Understand how your teams operate

The movement to a team-based culture has been popular with industry for the past two decades. Organizations spend millions of dollars each year hiring consultants to guide their organization’s change, hoping to produce, on a repeating scale, the nimbleness of small teams.
But different organizational charting, reorganization, and even coaching, doesn’t necessarily gain the profit generation or collaborative output desired by many in mid to senior level management. Opportunities are not realized, tighter coupling between teams within and outside of business units still doesn’t appear to come to fruition and innovation isn’t necessarily sparked – indeed, frequently the opposite effect is seen.
Network analysis provides context-driven data on the communication and collaboration landscape that an organization’s teams are facing. Quite often, in larger organizations – especially those with regionally or globally dispersed teams – understanding which team owns which priority, who they have to coordinate with on certain decisions and, further, who people can reach out to for questions or help, are several of the most routine ways that organizational structure can impede execution.
Let’s take the below graphic. This graphic is actually representative of what we frequently see in Fortune 500 technology companies – the disconnect between several key business units who are charged with bringing new hardware/software technology to market.
For instance – the above graphic illustrates:
· Nick B. from Product Management is the go to influencer for the organization – has strong linkages within his own team as well as spanning boundaries outside his team to other teams.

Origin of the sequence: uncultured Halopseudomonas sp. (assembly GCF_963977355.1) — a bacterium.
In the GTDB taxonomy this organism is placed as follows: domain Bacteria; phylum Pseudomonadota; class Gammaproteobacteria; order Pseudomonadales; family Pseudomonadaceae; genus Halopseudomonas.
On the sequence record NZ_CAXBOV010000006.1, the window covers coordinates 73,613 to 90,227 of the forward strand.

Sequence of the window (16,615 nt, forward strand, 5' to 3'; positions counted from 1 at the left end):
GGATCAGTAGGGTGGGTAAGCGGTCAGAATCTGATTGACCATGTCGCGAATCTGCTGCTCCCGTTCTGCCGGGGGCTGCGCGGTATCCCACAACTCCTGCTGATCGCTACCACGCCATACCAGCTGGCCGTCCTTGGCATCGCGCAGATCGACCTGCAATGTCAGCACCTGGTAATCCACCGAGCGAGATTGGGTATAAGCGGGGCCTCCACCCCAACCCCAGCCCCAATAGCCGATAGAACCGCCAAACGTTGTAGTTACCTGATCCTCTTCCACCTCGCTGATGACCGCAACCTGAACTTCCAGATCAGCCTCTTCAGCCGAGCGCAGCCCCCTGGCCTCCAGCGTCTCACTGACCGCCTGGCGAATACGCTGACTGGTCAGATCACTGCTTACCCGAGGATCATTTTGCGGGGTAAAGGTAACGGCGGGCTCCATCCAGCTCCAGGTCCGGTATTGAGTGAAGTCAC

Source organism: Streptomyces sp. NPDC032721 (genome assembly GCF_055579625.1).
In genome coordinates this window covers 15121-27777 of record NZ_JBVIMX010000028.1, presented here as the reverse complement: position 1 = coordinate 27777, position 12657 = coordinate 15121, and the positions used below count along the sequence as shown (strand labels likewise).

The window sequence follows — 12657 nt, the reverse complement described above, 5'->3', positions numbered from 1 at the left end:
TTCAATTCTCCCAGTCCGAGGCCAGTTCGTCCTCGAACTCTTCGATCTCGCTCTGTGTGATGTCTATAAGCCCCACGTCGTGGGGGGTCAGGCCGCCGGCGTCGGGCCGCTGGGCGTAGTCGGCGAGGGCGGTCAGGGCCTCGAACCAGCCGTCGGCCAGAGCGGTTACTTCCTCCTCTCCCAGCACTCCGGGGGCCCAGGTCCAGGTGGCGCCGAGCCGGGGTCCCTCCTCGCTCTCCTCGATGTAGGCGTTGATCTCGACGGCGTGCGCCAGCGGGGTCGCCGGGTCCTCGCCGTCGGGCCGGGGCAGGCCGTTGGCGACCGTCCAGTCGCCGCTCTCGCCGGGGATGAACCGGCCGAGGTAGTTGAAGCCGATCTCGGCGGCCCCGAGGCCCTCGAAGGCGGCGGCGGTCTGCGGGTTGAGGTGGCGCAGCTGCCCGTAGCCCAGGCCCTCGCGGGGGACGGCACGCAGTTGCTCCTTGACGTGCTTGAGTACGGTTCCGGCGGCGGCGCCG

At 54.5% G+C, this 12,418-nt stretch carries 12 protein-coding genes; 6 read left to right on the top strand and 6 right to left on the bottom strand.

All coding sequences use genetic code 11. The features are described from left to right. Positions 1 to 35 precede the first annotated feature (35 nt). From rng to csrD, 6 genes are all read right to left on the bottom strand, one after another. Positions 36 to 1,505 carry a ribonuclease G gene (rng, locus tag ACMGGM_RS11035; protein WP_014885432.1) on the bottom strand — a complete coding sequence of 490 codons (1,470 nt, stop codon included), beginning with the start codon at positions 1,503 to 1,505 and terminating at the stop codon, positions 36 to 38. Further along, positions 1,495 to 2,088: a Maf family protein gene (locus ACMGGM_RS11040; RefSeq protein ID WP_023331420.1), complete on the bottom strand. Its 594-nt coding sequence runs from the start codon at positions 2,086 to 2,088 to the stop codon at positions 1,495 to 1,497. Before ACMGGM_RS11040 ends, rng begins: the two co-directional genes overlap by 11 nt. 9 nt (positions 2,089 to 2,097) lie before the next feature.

· That said, there is a potential for future knowledge loss – the majority of the links are held by Nick. He is the go to person, but could be suffering from overcollaboration requirements. People likely keep adding to his plate because he is so highly connected. We frequently see these type of employees burning out and leaving companies because they are just constantly overwhelmed. Based on the network analysis of the Product team as a whole – there is ample opportunity to level set the connection and develop additional personnel.
· Finally, there is concern around the lack of connections between sales and engineering. In general, engineers need to be able to understand the needs or concerns of current and potential future customers in order to create and/or iterate on products.
Network analysis arms leadership with the data they need to focus on a team process, behavior and culture from an objective standpoint, saving critical time versus going through several iterations of increasingly more disruptive reorganizations and decision space exercises. Team-focused network analysis provides a true understanding of how teams are communicating, which teams are bearing the collaboration weight, and where there are opportunities to highlight and spread expertise to the rest of the organization.